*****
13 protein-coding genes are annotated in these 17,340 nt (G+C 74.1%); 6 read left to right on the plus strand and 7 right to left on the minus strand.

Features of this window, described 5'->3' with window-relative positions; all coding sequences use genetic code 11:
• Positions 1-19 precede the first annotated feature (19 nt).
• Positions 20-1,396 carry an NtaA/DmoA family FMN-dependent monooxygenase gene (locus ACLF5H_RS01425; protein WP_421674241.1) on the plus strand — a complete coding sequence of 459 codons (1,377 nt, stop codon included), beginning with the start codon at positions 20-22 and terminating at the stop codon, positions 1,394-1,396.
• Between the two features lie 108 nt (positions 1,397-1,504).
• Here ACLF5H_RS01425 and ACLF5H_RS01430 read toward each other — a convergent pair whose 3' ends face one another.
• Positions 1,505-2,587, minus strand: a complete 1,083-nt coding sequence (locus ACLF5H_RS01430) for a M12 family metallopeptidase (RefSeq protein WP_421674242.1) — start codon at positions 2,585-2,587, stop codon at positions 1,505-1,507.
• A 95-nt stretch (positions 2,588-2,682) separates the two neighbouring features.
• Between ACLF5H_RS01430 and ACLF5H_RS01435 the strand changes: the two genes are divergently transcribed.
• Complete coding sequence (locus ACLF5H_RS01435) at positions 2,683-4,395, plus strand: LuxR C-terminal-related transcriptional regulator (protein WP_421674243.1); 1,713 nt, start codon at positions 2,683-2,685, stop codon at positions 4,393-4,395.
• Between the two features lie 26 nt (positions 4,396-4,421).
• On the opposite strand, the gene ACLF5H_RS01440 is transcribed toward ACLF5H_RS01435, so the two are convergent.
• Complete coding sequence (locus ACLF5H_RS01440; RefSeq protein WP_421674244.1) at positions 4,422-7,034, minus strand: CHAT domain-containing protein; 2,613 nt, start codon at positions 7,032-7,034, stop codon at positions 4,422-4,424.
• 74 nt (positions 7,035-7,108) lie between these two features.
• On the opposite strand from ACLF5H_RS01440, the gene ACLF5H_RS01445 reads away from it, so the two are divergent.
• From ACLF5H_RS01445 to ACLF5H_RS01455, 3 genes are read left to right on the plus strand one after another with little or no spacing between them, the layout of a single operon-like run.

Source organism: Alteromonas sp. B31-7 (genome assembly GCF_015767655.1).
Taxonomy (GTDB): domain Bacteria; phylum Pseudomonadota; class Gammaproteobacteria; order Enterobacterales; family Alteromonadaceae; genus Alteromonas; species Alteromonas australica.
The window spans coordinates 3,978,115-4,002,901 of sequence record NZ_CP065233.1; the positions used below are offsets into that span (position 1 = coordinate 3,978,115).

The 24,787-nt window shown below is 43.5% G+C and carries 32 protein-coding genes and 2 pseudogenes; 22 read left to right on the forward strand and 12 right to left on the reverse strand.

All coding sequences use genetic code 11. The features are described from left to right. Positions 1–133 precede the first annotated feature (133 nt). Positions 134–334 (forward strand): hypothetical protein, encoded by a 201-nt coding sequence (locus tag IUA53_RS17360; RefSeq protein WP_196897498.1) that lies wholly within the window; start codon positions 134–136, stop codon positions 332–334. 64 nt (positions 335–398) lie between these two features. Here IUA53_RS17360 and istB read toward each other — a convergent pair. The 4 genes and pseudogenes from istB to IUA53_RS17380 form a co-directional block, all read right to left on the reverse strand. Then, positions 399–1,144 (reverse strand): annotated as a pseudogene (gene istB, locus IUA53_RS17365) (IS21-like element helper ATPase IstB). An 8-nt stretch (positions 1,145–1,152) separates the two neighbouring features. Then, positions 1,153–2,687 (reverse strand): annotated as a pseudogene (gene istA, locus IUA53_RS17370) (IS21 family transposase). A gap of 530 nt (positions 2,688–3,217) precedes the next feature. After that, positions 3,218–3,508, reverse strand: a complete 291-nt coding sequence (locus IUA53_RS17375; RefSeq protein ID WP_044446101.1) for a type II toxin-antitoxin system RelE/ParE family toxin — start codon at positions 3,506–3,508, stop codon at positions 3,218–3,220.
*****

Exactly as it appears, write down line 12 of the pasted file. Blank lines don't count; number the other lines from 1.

• On the opposite strand, the gene ACLF5H_RS01440 is transcribed toward ACLF5H_RS01435, so the two are convergent.